No way around that! And the private sector can’t create net m.u. to repay debt the way the credit system works, the increase in financial assets means an increase in liabilities (more debt).

          It does not matter if you can produce more coconuts, coconuts are useless to pay debt. A deflating quantity of money means is more ‘expensive’ and harder to come by to liquidate liabilities.

          Also, there is no ricardian equivalence, increasing cuts in deficits does not mean there are more available resources to the private sector anyway. We have plenty of spare capacity because there is scarcity of money into the pockets of the people (and too much money on very few pockets for gambling, creating bubbles and create a toxic favour-the-rentier environment).

          1. djrichard

            Yep, what you’re describing is naked short sellers caught in a short squeeze. Can’t have that now, can we. Instead counterfeiters sell the nirvana of never-ending naked short selling, as if the chickens never come home to roost.

            And we’re all complicit in this; we’re all naked short sellers, at least those of us in debt.

  9. Thomas Barton, JD

    Yves, I hope you will weigh in on this nifty video and how the staggered and staggering Greece default aka restructuring plays into this. I was also under the impression that the Irish debt could not be resolved with the merely huge figure of 31 billion euros. I thought the total amount was much higher. Maybe some of it has been magically sucked into the darkest recesses of the ECB’s Quasi-QE machines, LTRO and LTRO Deux. Perhaps I could get some LTRO liquidity by putting up my 15 year old Ford Escort as collateral. I bet I could use it to help Citigroup and MetLife pass their stress test re-test.

    1. Philip Pilkington

      You’re right. The bailouts were a lot bigger than €30.6bn. Funds were pulled in through different methods.

      But huge amounts of it fell on the shoulders of the Irish government. The promissory notes payment system is particularly interesting because it nakedly shows what is really going on with the bailout when it is transferred to the Irish state. This should have mainly been a standard lender of last resort procedure by the central bank and the ECB, but its turned into something else altogether.

  10. Kev

    Good article, because it explains the dynamics of a fiat (credit) money system.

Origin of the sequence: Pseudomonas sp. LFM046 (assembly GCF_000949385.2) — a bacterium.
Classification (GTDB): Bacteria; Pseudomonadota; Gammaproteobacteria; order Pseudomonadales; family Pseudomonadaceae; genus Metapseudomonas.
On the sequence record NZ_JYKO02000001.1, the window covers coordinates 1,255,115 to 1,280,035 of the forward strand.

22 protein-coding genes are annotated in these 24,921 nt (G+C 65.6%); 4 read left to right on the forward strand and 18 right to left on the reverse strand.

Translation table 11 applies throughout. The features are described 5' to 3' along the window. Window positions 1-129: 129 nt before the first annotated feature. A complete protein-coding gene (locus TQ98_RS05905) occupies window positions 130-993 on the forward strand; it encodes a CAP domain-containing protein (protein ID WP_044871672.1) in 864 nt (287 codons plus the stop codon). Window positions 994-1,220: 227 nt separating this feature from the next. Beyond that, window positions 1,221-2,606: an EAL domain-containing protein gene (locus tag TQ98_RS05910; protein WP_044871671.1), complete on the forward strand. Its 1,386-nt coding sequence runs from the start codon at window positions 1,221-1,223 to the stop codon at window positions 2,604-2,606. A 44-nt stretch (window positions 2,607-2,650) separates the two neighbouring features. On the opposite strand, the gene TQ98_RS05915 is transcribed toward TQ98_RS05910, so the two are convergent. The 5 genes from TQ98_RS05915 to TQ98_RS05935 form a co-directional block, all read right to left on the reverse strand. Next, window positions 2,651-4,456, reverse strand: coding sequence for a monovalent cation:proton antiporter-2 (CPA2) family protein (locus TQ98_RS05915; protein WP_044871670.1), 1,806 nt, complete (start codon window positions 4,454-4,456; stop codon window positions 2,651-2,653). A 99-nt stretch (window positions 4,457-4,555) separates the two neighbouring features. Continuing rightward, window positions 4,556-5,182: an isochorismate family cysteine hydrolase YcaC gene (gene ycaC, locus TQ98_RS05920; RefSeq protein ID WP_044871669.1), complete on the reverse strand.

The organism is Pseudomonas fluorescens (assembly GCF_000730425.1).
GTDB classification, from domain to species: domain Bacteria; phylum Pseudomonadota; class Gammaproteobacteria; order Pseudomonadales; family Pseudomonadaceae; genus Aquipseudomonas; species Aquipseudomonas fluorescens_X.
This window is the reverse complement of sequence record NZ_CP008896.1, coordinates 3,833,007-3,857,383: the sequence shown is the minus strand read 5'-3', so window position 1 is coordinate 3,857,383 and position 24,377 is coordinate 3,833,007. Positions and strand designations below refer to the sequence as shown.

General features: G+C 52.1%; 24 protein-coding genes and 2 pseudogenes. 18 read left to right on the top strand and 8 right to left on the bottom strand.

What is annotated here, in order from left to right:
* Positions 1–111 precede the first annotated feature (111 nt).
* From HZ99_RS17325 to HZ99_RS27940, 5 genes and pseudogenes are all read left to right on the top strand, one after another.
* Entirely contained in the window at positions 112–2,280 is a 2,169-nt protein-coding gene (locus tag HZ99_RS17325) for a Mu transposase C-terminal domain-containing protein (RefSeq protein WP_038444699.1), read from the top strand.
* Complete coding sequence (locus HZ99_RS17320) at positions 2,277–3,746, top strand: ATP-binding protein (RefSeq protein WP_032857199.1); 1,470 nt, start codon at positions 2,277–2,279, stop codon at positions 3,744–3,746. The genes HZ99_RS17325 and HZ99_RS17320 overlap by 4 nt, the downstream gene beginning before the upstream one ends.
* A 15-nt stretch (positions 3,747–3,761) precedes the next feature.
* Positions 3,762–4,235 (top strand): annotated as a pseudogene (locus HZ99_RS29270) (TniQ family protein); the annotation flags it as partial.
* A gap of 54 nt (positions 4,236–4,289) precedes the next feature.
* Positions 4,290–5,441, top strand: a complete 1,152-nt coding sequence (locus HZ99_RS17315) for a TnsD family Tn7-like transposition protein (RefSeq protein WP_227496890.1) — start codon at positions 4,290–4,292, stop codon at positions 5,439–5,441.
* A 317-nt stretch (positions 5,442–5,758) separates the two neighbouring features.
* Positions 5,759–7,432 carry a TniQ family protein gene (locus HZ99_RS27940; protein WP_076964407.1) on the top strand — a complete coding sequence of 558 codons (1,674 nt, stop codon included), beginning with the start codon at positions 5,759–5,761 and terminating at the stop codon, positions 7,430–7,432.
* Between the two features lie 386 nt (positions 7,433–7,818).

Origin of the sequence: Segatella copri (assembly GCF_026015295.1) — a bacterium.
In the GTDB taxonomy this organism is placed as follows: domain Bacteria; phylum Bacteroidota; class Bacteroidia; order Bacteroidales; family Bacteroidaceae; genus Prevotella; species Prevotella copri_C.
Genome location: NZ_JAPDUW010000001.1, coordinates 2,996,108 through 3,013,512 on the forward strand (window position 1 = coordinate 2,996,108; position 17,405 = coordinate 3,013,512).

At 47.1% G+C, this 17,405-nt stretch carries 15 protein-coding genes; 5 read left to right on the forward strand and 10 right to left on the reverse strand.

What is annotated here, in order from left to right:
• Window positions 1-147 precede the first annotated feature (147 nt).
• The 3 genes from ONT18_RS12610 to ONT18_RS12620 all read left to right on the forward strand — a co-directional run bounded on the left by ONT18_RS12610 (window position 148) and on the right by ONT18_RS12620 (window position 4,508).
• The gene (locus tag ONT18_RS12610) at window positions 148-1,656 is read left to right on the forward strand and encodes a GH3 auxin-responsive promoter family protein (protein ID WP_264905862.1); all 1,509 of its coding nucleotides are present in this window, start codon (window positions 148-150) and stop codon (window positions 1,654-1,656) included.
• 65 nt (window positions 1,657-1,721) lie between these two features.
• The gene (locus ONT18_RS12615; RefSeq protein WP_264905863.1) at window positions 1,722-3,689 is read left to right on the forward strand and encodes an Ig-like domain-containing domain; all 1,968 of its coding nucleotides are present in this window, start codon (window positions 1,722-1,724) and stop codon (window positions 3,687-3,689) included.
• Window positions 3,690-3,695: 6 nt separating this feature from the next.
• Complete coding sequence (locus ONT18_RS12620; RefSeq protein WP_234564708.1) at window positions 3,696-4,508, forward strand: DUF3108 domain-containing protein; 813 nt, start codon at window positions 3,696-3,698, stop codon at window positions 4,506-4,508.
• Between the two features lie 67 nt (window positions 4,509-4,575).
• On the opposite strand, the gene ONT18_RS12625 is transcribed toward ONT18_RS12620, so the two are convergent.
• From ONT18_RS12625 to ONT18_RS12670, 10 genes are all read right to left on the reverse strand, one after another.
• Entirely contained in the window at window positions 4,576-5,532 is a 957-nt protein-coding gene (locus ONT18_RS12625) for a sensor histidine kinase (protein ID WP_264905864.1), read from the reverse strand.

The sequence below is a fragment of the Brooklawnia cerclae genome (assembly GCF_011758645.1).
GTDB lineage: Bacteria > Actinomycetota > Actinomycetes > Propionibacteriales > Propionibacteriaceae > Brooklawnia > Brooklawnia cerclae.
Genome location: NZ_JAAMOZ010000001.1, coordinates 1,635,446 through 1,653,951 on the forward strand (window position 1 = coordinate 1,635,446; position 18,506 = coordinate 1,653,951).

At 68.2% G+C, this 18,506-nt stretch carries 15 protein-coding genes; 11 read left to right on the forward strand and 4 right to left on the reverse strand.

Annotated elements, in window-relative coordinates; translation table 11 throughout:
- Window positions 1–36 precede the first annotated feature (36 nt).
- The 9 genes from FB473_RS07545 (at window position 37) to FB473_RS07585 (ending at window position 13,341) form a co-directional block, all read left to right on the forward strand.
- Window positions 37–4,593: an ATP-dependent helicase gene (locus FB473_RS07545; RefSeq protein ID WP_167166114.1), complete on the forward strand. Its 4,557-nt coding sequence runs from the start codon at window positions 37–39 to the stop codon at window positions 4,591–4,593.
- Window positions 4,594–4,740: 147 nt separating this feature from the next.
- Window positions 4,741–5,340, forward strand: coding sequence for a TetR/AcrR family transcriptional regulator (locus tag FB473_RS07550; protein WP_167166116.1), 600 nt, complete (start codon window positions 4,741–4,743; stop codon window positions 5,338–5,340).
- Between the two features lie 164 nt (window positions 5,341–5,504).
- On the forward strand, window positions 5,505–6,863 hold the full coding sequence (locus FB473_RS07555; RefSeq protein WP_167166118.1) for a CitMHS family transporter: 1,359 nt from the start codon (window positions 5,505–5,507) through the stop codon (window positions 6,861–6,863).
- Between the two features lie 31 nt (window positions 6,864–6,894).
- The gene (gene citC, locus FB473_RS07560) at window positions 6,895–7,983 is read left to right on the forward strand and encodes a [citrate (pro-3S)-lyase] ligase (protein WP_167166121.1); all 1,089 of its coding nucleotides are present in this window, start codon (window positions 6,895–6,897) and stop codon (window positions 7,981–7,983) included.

The only mistake is the suggestion that creating new money doesn’t lead to inflation. Academic research shows that money printing always leads to rising prices. It doesn’t show up as inflation because Ireland was already in a deflationary environment with prices falling. The two forces cancel each other out.

    The right way to look at it is that without the money printing, prices in Ireland would be lower than where they are now. Repaying the debts means the purchasing power of the remaining money goes up.

    1. Philip Pilkington

      “Academic research shows that money printing always leads to rising prices.”

      It’s a bit more complicated than that. If you’re referring to Friedman’s work it is largely recognised as being outdated. It got the causality all wrong.

      Inflation is not, always and everywhere, a monetary phenomenon.

    2. F. Beard

      MV = PY

      P = MV/Y

      A rising price level, P, can be caused by an increase in M, the supply of money + credit, but increases in Y, aggregate output, or decreases in V, the velocity of money can cause P to FALL.

      And the above assumes that the banks are lending. If they are not lending then the repayment of existing credit debt can cause M to FALL even if money (bank reserves) is increasing since most of M is credit debt.

      1. craazyman

        I dunno about those equations.

        They seem so Newtonian — like the old model of the atom we learned in science class — you know, a little solar system with little teeeeny balls orbiting the nucleus.

        If your hand was small enough, you could grab an electron and throw it like a baseball. But if you were that small, you probably couldn’t even see the nucleus itself.

        It used to boggle my mind.

        Same with money. Not sure it moves around like little teeeny baseballs from person to person, with a velocity. It may have a momentum too, and there may be an indeterminacy. And it’s also hard to separate output from price, since output sort of IS price, because atoms are mostly empty space. And everthing is really only FORM, which is purely imaginary, or at least exists in its own universe and radiates into ours. Like money. LOL.

        1. F. Beard

          Money is far simpler if approached from an ethical viewpoint. Yes, the “gun” may or may not be loaded BUT DON’T POINT IT AT INNOCENT PEOPLE is the proper approach.

          Ethics in money creation solves/prevents so many problems that it MUST be crucial to the process.

  11. craazyman

    I freely admit I don’t really understand any of this. I sort of get the surface nomenclature, but I can’t SEE the entire energetical architecture in my mind. I need to do some more homework.

    But what I don’t get is this. In theory, isn’t the austerity supposed to produce direct investment that would represent a source of new money.

    Sort of old money dying so new money can be born? Is it so simple as the money going back to the Central Bank to die but with no resurrection elsewhere?